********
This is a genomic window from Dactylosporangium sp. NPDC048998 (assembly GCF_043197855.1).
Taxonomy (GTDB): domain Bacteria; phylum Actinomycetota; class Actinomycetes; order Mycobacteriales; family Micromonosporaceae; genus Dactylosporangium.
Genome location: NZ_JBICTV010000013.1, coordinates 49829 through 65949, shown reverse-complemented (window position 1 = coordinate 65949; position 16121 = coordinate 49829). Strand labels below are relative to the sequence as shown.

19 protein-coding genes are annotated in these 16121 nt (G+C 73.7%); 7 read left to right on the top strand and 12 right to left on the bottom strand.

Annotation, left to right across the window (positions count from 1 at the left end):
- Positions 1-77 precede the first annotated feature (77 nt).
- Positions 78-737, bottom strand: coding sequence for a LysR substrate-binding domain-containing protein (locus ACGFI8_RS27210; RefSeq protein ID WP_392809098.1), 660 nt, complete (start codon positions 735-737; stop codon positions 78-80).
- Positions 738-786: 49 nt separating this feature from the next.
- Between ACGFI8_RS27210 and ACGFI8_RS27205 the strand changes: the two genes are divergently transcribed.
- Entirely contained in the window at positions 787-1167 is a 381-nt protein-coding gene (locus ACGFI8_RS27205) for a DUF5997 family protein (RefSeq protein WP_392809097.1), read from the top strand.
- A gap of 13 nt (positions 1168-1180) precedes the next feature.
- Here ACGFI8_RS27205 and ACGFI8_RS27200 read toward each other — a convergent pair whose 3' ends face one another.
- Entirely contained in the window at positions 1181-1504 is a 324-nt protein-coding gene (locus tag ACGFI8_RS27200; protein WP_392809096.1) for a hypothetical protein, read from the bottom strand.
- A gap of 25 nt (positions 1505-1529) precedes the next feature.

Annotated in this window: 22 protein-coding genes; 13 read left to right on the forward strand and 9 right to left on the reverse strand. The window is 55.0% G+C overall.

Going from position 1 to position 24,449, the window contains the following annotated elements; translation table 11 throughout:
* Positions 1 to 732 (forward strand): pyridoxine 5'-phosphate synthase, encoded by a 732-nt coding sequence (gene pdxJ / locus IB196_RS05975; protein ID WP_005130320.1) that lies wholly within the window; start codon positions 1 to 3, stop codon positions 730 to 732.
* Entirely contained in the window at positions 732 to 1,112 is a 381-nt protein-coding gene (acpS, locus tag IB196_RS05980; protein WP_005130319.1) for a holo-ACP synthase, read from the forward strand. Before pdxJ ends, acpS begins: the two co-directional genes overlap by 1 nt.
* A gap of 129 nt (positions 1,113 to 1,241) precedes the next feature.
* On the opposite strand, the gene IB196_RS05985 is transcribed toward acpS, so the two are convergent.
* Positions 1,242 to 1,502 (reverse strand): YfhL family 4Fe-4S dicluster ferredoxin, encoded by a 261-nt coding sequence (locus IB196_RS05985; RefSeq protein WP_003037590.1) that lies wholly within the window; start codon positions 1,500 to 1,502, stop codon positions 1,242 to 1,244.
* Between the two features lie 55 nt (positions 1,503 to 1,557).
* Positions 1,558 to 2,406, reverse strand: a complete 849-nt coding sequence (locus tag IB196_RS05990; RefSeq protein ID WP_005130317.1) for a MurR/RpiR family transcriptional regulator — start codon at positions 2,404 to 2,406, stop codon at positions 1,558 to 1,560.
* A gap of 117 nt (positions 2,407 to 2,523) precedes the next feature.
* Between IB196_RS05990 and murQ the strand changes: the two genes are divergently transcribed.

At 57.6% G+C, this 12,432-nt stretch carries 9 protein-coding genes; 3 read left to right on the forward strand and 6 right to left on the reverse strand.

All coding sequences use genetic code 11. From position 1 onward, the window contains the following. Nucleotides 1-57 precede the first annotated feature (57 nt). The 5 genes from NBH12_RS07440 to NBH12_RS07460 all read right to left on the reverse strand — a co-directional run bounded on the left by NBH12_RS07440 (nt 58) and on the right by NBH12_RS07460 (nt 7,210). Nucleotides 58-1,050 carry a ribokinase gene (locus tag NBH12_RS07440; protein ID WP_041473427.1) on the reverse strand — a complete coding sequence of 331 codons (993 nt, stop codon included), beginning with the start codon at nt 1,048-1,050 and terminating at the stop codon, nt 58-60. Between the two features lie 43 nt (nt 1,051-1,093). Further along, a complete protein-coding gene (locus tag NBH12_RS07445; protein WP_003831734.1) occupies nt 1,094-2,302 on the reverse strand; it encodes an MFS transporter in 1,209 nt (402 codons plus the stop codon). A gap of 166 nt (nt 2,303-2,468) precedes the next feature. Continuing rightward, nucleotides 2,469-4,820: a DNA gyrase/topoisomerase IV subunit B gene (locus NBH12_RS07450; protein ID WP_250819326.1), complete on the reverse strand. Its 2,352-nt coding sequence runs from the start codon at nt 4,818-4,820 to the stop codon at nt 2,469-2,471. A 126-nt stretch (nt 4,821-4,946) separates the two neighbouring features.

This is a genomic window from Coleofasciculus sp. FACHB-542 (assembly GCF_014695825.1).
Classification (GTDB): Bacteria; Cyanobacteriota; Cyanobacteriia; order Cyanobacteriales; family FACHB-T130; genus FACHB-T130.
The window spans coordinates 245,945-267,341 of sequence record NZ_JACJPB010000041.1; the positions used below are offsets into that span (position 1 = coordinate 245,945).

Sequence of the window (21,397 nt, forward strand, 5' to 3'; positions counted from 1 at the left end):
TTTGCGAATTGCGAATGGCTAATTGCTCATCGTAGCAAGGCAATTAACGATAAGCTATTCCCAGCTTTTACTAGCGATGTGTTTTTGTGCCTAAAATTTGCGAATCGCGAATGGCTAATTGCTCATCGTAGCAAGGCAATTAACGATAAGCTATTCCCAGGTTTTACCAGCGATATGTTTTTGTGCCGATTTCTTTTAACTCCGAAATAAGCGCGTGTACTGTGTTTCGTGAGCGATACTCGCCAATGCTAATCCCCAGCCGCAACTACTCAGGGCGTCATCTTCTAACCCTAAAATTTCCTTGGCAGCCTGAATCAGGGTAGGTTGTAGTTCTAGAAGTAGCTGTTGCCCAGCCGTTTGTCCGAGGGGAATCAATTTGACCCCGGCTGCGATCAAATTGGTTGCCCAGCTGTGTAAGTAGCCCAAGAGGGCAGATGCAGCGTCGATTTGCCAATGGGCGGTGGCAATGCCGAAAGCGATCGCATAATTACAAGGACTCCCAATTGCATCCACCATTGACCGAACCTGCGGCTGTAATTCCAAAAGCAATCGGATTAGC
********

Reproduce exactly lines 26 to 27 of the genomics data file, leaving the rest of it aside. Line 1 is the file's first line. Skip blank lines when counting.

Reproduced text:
At 57.6% G+C, this 12,432-nt stretch carries 9 protein-coding genes; 3 read left to right on the forward strand and 6 right to left on the reverse strand.

All coding sequences use genetic code 11. From position 1 onward, the window contains the following. Nucleotides 1-57 precede the first annotated feature (57 nt). The 5 genes from NBH12_RS07440 to NBH12_RS07460 all read right to left on the reverse strand — a co-directional run bounded on the left by NBH12_RS07440 (nt 58) and on the right by NBH12_RS07460 (nt 7,210). Nucleotides 58-1,050 carry a ribokinase gene (locus tag NBH12_RS07440; protein ID WP_041473427.1) on the reverse strand — a complete coding sequence of 331 codons (993 nt, stop codon included), beginning with the start codon at nt 1,048-1,050 and terminating at the stop codon, nt 58-60. Between the two features lie 43 nt (nt 1,051-1,093). Further along, a complete protein-coding gene (locus tag NBH12_RS07445; protein WP_003831734.1) occupies nt 1,094-2,302 on the reverse strand; it encodes an MFS transporter in 1,209 nt (402 codons plus the stop codon). A gap of 166 nt (nt 2,303-2,468) precedes the next feature. Continuing rightward, nucleotides 2,469-4,820: a DNA gyrase/topoisomerase IV subunit B gene (locus NBH12_RS07450; protein ID WP_250819326.1), complete on the reverse strand. Its 2,352-nt coding sequence runs from the start codon at nt 4,818-4,820 to the stop codon at nt 2,469-2,471. A 126-nt stretch (nt 4,821-4,946) separates the two neighbouring features.